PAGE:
In this, the final post of my heraldic excursions in and about Antwerp, Belgium, we come to two very nice displays of heraldry.
Participants in the Congress were invited to a reception at the City Archives one evening, and while there we were treated to a number of heraldry-related items from those Archives.
It didn't hurt that two of those items consisted of some of the more complex, and colorful, uses of heraldry: heraldic family trees, here, specifically, descent trees.
I apologize for the quality of the pictures. I only had my phone with me to take photographs, and, naturally, the scrolls on which these trees were painted were behind glass, so there are lots of reflections.
First, we have the descent tree of the Doncker* family:
(I recommend clicking on the image above, or those below, to see a larger, more detailed version, so you can get all of the detail contained in these pictures.)
At the top left of the scroll we find this display of marital arms, those of Gisbertas Doncker and Maria Ryns:
The other descent tree, this one taller than it is wide, was that of the de Hobocken** family, starting with Nicolas de Hobocken at the top:
What follows are two closer shots of the tree:
There is a wonderful amount of detail in this descent tree: names, names of spouses and second spouses, and dates (1306 through 1433 in the visible portion of the scroll).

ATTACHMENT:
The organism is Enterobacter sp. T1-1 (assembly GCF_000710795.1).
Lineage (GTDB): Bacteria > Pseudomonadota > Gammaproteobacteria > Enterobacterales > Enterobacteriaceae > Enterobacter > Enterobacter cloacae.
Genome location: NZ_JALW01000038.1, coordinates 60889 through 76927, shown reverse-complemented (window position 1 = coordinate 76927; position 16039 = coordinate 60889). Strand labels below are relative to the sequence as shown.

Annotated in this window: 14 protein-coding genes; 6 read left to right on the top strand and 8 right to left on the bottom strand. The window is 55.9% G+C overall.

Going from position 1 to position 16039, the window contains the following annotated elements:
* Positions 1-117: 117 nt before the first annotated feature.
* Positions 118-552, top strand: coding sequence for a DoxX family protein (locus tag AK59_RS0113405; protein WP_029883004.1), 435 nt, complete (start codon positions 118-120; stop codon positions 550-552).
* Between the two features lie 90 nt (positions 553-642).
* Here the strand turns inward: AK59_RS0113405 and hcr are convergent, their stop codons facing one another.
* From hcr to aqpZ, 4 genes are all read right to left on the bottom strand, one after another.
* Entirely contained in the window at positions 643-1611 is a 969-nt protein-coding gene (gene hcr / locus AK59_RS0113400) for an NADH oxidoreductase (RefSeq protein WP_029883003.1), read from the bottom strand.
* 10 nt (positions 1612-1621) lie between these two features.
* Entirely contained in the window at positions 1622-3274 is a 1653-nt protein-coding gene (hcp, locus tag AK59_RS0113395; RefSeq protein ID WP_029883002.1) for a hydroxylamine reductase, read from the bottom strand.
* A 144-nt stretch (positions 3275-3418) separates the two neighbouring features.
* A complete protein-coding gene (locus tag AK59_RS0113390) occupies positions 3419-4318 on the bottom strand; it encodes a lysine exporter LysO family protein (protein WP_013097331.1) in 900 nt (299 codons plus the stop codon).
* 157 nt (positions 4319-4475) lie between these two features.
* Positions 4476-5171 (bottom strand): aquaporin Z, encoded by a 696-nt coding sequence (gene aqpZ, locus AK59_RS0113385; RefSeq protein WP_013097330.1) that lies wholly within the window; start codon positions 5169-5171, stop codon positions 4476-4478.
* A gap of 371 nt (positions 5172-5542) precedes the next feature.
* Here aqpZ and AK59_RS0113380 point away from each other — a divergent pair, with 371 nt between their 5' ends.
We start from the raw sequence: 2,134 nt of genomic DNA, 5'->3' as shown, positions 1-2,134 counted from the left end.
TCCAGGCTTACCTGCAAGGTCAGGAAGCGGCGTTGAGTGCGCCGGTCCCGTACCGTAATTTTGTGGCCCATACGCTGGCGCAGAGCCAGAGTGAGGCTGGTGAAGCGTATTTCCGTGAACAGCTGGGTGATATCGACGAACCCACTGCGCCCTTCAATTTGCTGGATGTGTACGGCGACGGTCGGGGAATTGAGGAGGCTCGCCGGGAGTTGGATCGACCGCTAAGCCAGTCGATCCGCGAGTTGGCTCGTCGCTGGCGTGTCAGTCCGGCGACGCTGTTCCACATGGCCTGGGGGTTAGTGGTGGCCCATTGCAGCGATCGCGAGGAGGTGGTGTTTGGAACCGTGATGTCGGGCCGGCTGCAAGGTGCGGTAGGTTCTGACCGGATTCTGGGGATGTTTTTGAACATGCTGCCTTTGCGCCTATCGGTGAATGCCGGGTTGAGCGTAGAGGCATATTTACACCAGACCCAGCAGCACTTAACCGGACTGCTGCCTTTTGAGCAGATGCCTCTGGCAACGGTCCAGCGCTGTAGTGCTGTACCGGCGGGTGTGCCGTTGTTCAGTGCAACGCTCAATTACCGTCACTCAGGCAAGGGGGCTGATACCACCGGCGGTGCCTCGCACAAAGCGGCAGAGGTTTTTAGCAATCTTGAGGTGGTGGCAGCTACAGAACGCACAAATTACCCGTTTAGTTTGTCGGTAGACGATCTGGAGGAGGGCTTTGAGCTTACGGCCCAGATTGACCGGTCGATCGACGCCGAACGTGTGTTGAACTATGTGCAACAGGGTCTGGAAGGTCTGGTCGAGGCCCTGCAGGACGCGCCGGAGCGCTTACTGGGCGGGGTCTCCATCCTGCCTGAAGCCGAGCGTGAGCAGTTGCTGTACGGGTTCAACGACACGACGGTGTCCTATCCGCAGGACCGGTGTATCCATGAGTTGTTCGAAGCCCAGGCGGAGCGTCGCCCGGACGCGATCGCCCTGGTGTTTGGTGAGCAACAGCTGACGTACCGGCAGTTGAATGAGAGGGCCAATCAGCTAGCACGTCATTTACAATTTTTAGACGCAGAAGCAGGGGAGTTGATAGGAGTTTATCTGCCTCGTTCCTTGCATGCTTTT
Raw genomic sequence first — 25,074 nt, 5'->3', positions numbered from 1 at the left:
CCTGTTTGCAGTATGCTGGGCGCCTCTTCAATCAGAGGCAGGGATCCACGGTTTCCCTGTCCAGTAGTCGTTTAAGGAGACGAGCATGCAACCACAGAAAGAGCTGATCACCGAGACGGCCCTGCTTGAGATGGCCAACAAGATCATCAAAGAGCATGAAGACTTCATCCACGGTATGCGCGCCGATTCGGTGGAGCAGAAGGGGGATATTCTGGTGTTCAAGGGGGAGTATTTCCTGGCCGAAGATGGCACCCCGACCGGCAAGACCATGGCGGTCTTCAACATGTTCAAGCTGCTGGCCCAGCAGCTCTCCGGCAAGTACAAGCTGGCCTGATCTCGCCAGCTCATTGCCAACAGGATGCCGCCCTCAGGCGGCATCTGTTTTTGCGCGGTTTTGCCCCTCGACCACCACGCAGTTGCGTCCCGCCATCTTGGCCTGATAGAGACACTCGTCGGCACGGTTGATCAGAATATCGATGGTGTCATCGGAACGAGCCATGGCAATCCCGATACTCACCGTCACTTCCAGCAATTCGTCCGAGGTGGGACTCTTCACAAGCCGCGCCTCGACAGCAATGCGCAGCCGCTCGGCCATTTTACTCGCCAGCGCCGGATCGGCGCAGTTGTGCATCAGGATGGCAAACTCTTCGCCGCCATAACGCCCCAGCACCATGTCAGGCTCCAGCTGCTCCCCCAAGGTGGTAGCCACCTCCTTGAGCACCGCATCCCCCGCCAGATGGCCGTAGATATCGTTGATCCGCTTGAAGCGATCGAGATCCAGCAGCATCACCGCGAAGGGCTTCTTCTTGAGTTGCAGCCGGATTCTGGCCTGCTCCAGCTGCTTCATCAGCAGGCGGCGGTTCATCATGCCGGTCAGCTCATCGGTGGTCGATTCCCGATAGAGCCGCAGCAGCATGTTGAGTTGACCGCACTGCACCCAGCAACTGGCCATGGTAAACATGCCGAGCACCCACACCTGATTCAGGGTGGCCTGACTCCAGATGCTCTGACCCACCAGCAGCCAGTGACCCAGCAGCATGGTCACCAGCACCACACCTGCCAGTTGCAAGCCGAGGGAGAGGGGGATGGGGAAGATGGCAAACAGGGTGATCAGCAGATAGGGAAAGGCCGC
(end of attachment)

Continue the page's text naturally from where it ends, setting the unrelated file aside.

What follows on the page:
All in all, it was a fun evening with good friends and, of course, an abundance of heraldry to see!
* I have not been able to confirm elsewhere that these are the Doncker arms. The Donckers in Rietstap's Armorial Général bear different arms from these. This coat appears to be the quarterly arms ascribed to the van Pruyssen family in the Wapenboek van de Belgische Adel.
** What is now Hoboken, New Jersey in the United States, was originally called Hoebuck, old Dutch for high bluff and likely referring to Castle Point (the district of the city highest above sea level). Hoebuck was used during the colonial era, and later spelled as Hobuck, Hobock, Hobuk and Hoboocken. In the nineteenth century, the name was changed to Hoboken, influenced by Flemish Dutch immigrants and a folk etymology that had emerged linking the town of Hoboken to the similarly-named Hoboken district of Antwerp.